The Hives, to me, represent the rock and roll equivalent of Isaiah Berlin’s The Fox and the Hedgehog theory. As Berlin put it, “the fox knows many things but the hedgehog knows one big thing.” The Hives knows how to do one thing really, really well: rock the hell out to catchy pop rock songs.
As much as they try to diversify their sound and bring in pop hit-makers like Pharrell Williams to produce songs with on their latest album, The Black and White Album, they are still a band with a consistent sound that they either cannot or do not want to escape. On TBAWA there are plenty of Hives trademarks – big epic, 3-chord anthems that rock out from beginning to end like the MC5 or the Stooges and they seem to model themselves after KISS (with, hopefully, less assholery). Their songs are written to be catchy bubblegum songs with power chords, they refer to themselves on stage as “the greatest band in the world” or “your new favorite band” and each band member has a distinct, cartoonish stage name (Dr. Matt Destruction, Nicholaus Arson, Vigilante Carlstroem, Chris Dangerous and “Howlin’” Pelle Almqvist). The Arctic Monkeys probably sell more records, but how many of their members can you name?
Recently, Almqvist told Spin that he was afraid that TBAWA could be the last rock record that major labels were willing to pour a lot of money in to and it could be the last chance the band has at the superstardom their hype and boasts promise. A&M did spend a lot of money on bringing in pros like Pharrell Williams and the results, overall, are a mixed bag. It is definitely the most diverse Hives record to date but it feels like it is also the most uncomfortable for the band at a few different moments.
The two tracks Williams produced, “Well All Right!” and “T.H.E.H.I.V.E.S.,” add a sense of funk. “Well All Right!” brings to mind Little Richard and Jerry Lee Lewis. It uses piano, handclaps, and lots of “woo hoos” and works well because the Hives effortlessly recall the antics of Little Richard and Lewis (and even James Brown a little). “T.H.E.H.I.V.E.S.” doesn’t work nearly as well. It’s a funkier, Prince-like jam and feels forced. The guitar parts are turned way down, the bass drawn out more and Almqvist is taken out of his element altogether. Here he’s singing over some R&B instrumentation, not screaming over loud guitar parts. It is here where you notice just how limited the band’s range is. When I listen to this song, I picture each member of the Hives in the recording studio, dressed in matching black and white suits, collectively asking Williams if he was serious.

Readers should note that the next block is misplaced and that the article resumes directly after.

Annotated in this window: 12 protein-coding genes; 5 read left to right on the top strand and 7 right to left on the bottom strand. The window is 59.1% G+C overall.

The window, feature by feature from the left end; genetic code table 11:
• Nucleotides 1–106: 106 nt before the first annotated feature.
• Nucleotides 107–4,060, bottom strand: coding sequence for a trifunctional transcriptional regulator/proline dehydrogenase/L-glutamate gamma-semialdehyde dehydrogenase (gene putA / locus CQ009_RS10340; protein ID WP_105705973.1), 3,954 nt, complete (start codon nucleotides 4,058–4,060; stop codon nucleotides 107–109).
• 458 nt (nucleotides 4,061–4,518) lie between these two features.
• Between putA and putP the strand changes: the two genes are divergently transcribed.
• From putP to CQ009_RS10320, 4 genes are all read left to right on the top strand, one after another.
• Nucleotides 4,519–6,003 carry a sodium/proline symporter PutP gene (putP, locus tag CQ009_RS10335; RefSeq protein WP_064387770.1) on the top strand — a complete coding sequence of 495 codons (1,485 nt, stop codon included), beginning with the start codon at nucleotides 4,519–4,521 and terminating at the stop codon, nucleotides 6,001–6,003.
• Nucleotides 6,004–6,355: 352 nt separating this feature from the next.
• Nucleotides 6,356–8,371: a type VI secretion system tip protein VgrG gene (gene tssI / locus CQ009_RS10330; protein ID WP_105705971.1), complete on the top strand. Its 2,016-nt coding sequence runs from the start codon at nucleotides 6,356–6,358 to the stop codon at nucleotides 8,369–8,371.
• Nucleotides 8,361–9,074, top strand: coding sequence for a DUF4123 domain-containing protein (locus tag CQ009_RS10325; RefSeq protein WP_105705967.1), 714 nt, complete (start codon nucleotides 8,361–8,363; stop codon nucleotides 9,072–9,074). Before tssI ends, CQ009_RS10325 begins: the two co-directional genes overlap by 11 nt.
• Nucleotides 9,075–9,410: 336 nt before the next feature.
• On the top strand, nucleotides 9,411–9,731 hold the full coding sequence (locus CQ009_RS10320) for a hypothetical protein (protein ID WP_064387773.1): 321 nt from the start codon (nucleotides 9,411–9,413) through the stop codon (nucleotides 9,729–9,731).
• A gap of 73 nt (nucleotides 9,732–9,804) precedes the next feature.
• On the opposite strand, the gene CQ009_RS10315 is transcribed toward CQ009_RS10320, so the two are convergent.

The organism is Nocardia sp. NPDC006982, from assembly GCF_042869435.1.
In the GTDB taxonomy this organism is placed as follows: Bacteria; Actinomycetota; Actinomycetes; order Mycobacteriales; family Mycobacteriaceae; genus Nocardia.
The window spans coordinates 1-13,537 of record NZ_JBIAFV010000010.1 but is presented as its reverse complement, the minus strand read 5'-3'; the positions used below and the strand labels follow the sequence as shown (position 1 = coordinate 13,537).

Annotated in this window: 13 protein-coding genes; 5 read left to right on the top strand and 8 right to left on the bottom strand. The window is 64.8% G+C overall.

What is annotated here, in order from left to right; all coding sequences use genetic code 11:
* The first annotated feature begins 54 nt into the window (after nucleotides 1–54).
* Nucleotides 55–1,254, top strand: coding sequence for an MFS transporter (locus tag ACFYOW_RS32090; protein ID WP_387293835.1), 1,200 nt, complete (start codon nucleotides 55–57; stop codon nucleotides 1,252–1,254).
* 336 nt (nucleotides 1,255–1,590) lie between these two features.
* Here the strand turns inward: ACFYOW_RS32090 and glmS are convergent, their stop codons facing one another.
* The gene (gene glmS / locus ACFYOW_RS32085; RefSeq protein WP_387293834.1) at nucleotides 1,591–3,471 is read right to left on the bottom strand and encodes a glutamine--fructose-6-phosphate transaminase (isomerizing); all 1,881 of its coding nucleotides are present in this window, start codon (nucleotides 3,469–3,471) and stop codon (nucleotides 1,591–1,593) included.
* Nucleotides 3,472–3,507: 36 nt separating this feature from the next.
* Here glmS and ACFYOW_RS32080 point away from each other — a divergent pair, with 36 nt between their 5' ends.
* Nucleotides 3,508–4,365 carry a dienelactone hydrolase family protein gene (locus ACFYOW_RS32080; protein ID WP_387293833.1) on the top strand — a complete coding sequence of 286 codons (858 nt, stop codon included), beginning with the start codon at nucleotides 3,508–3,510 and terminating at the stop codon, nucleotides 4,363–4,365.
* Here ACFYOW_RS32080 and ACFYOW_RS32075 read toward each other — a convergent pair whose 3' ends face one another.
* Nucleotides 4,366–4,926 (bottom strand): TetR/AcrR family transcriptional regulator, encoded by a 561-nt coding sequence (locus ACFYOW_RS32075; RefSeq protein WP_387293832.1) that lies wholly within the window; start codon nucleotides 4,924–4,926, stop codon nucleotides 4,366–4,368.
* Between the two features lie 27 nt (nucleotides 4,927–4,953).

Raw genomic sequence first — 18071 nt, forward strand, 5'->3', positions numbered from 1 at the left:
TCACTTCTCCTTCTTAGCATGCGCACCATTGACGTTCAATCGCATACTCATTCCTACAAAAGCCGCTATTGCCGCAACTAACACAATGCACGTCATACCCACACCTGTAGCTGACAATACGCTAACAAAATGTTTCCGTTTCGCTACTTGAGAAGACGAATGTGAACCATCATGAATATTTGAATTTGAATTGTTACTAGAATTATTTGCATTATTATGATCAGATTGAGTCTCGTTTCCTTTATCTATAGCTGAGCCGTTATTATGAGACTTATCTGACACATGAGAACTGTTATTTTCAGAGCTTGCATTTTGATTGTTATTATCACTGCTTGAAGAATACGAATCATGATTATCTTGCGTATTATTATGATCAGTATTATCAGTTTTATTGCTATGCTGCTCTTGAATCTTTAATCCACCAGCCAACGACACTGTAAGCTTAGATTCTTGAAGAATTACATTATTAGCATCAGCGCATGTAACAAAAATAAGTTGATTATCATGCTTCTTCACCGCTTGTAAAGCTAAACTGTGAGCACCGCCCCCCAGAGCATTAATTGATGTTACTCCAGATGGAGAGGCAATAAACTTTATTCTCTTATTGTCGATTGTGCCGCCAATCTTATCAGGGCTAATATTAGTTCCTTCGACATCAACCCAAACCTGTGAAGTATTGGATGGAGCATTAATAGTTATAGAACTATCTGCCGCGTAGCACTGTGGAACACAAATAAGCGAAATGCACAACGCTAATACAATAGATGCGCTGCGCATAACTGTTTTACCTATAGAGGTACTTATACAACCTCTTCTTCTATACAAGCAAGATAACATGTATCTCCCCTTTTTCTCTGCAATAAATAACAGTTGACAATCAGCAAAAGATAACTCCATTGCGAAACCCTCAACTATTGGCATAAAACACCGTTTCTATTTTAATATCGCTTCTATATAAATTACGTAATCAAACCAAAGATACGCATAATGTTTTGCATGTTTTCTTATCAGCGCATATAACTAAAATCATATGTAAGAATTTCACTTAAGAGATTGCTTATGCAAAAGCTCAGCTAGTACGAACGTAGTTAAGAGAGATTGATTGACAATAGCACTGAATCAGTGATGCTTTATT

Sequentially, the next song up is “Return the Favour” and it is a return to form for the Hives – an all out rock and roll song. Fortunately, that song and is exactly what you expect from the Hives and they feel much more at home.
Actually, most of the record is an obvious Hives record. The first song is the lead single, “Tick Tick Boom” and it is as good as any of the band’s other singles from previous albums. It’s loud and rockin’ and clocks out after a very fast three minutes. It’s boastful and fun, all of the traits that made us Hives fans in the first place. The bridge slows down the tempo for a moment so the band and the listener can catch a breath, but Almqvist keeps shouting throughout. From the beginning, another break from the rock doesn’t come until the sixth track, “A Stroll Through Hive Manor Corridors”. It’s a circus-like instrumental with only an organ and drum track. Taken as a respite from the consistent, driving guitars, hard-hitting drums and Almqvist’s wailing, its inclusion makes sense and is appreciated.
Earlier I mentioned that the Hives reminded me of KISS and maybe the Ramones is a more apt (and fair) comparison. The Hives are at their best when they are rocking out, plain and simple. Their songs may sound similar but that is not a major concern with me because the Hives are one of the most energetic and entertaining bands (especially on stage) when they are at ease with the material. They are a rock band, period. And a very good one at that.
To quote the rock frontman Almqvist most resembles, “I know it’s only rock and roll, but I like it.”